Glass Shortage (copy)

Distributors have been delivering large 1.75-liter jugs of liquor to local bars due to a shortage of the standard 1-liter bottles. Pictured is a 1.75-liter bottle of liquor at Morin’s in downtown Attleboro with owner John Morin in the background.

Maybe you think the glass is half empty; maybe you think it’s half full.

But what if the glass just isn’t there?

That’s a problem some local businesses are facing, as it’s increasingly clear that America and the world are facing a shortage of a material that’s vital to industries — from construction to automaking to distilleries.

The shortage of glass for bottles and other applications can be traced to COVID-19. The reasons range from factories closing due to international tariffs and the pandemic’s impact on shipping and industry, experts say.

It doesn’t help the hospitality industry that the shortage is arising just when people are coming out of their pandemic-induced isolation and looking to enjoy dinner and drinks with friends.

Jack Lank, president of the United Regional Chamber of Commerce, which represents businesses throughout this area, became aware of the shortage when he started hearing from area restaurant and bar owners who were having trouble finding items such as stemware.

“One was serving a $14 glass of wine in a plastic cup,” Lank said.

So much for ambiance.

But that wasn’t all. Liquor wholesalers have switched from shipping liters and fifths, which fit neatly under the bar for efficient cocktail mixing, to larger jugs that are much less handy to use.

One example, Lank said, was Frangelico, a popular Italian after-dinner liqueur. It’s usually sold in a wasp-waisted, easily handled liter bottle. But with the bigger containers, some bartenders find it difficult to pour drinks, he said.

John Morin, manager of Morin’s Hometown Bar and Grill in downtown Attleboro, has discussed the problem with Lank and local lawmakers. Referring to the 1.75 liter bottles some distributors are using, Morin asked, “How is a bartender supposed to hold something like that?”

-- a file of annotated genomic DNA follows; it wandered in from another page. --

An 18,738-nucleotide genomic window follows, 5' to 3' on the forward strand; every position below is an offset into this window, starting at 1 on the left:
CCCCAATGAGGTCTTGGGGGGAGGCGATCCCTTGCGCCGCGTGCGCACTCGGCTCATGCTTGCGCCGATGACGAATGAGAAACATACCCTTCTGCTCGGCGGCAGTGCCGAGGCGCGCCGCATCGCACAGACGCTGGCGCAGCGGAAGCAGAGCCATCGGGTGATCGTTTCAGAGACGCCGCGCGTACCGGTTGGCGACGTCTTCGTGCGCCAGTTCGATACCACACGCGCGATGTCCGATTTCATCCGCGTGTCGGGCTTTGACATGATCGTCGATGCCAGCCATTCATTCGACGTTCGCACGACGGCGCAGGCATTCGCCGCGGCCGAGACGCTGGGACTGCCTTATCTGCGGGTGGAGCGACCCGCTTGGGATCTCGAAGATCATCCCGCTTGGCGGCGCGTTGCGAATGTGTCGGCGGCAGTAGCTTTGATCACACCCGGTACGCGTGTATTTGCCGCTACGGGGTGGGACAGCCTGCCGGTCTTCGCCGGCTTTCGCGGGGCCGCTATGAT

“I have no idea where it’s going to go,” he said, but noted it will be a major burden for high-volume establishments, like those at Patriot Place in Foxboro.

It is not just glassware that’s an issue, of course. As Bob Lutz, president at CEO of the Massachusetts Restaurant Association, pointed out in an email, “Restaurants, all businesses, and the general public are dealing with far ranging supply problems on many products.

“This is not at all isolated to glassware, either for drinking beverages from nor holding the product we sell – it includes chicken wings, salad dressing, uniforms, and many other products we use. This is not a restaurant problem, it is a general supply problem affecting all industries.”

And while the obvious solution for bars and restaurants for the bigger bottles is to pour liquor from the larger containers into smaller, more manageable ones, it’s not that simple.

In fact, it’s against the law. As Morin pointed out, it’s illegal to “marry” liquor bottles under U.S. government statutes.

The statutes are apparently intended to keep sellers from adulterating distilled spirits, but they make no exceptions for pouring the same brand of liquor from one bottle to another.

(The laws don’t even allow bar owners to hang on to old bottles, unless it’s to destroy them or send them back to distillers for refilling.)

That means it is literally a federal case, said state Sen. Paul Feeney, D-Foxboro, one of the local legislators Lank consulted about the shortage. Feeney said he and state Rep. Jim Hawkins, D-Attleboro, have looked into the issue, but because it involves federal statutes the solutions open to state legislators are probably limited.

“I don’t know if there even is a solution in the state level. We are trying to figure it out but it may take an act of Congress,” Feeney said ruefully.

Tom Reilly can be reached at 508-236-0332 or treilly@thesunchronicle.com. Follow him on Twitter @Tomreillynews.

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